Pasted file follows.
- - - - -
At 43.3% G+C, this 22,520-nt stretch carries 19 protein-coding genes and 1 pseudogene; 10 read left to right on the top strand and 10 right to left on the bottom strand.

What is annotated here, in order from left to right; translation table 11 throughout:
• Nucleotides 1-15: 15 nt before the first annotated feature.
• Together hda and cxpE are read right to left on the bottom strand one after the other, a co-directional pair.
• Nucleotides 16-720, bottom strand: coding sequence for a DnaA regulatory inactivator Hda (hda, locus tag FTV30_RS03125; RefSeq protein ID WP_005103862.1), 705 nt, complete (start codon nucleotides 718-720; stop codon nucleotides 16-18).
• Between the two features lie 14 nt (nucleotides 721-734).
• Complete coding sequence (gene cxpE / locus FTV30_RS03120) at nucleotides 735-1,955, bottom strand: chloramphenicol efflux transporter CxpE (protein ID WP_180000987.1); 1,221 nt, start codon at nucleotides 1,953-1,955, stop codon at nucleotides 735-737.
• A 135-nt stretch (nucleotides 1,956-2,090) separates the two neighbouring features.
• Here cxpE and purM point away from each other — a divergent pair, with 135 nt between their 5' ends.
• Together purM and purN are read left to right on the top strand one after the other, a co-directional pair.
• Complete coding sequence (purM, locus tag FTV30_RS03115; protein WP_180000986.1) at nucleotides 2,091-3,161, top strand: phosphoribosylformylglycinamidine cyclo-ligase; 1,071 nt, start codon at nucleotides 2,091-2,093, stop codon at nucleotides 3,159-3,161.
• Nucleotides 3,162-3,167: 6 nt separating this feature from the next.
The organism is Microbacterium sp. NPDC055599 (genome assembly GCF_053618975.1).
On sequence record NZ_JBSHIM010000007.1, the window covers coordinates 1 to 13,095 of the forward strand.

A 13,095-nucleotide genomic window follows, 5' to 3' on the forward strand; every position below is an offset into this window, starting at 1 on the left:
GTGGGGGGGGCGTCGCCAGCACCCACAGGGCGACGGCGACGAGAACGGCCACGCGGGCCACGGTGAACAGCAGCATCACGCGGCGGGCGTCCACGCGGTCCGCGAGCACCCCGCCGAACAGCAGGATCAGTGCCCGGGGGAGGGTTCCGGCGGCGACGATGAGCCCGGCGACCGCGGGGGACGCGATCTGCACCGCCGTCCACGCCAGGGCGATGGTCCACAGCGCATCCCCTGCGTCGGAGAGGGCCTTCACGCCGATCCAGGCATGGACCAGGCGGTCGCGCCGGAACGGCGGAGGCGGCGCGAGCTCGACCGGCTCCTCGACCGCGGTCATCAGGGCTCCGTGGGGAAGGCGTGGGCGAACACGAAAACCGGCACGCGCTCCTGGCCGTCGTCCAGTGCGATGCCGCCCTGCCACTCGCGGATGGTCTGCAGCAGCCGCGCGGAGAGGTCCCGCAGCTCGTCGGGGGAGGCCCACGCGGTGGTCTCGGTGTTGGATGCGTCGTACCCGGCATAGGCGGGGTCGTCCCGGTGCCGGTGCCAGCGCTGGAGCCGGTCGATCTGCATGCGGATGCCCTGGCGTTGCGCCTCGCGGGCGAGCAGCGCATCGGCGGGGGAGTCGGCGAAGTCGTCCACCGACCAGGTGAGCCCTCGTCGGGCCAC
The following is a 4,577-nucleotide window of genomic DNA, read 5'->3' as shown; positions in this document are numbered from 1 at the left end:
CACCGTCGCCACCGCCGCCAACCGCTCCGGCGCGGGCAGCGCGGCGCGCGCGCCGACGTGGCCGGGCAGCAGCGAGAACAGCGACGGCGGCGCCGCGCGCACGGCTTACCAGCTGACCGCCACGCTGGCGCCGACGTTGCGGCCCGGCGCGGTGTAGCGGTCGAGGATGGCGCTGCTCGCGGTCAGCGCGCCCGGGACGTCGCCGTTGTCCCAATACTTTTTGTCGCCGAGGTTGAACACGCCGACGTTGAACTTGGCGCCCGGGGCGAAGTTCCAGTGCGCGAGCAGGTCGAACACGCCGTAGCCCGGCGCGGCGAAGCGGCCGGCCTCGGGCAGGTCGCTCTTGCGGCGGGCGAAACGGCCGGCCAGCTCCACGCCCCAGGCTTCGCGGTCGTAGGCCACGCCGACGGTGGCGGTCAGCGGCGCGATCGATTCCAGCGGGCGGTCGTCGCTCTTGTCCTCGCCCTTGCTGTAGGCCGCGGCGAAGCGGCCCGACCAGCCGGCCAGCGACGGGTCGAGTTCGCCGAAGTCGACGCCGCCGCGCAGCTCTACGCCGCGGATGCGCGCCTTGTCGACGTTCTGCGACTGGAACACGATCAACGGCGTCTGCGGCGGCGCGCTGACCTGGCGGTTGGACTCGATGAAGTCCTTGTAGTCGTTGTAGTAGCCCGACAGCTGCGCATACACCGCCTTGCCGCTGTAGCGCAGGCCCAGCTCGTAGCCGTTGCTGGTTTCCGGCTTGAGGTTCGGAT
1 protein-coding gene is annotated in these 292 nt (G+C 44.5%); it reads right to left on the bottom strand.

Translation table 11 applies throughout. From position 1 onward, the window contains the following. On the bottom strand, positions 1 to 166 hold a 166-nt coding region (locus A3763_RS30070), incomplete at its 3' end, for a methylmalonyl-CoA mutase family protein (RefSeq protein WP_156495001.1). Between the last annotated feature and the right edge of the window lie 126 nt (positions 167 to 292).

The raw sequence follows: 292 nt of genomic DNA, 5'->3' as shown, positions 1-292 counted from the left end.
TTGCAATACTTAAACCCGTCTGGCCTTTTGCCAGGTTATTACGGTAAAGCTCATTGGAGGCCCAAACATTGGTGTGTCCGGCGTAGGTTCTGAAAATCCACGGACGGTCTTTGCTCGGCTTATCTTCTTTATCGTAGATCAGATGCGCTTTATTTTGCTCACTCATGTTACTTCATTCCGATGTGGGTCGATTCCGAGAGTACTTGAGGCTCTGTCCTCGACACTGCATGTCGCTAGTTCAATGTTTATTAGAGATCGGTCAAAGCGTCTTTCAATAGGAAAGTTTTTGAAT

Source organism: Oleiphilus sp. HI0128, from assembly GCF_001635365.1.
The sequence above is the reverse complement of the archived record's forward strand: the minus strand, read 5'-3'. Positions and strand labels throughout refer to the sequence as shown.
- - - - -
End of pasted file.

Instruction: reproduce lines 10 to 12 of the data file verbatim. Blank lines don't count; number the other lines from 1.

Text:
• Together purM and purN are read left to right on the top strand one after the other, a co-directional pair.
• Complete coding sequence (purM, locus tag FTV30_RS03115; protein WP_180000986.1) at nucleotides 2,091-3,161, top strand: phosphoribosylformylglycinamidine cyclo-ligase; 1,071 nt, start codon at nucleotides 2,091-2,093, stop codon at nucleotides 3,159-3,161.
• Nucleotides 3,162-3,167: 6 nt separating this feature from the next.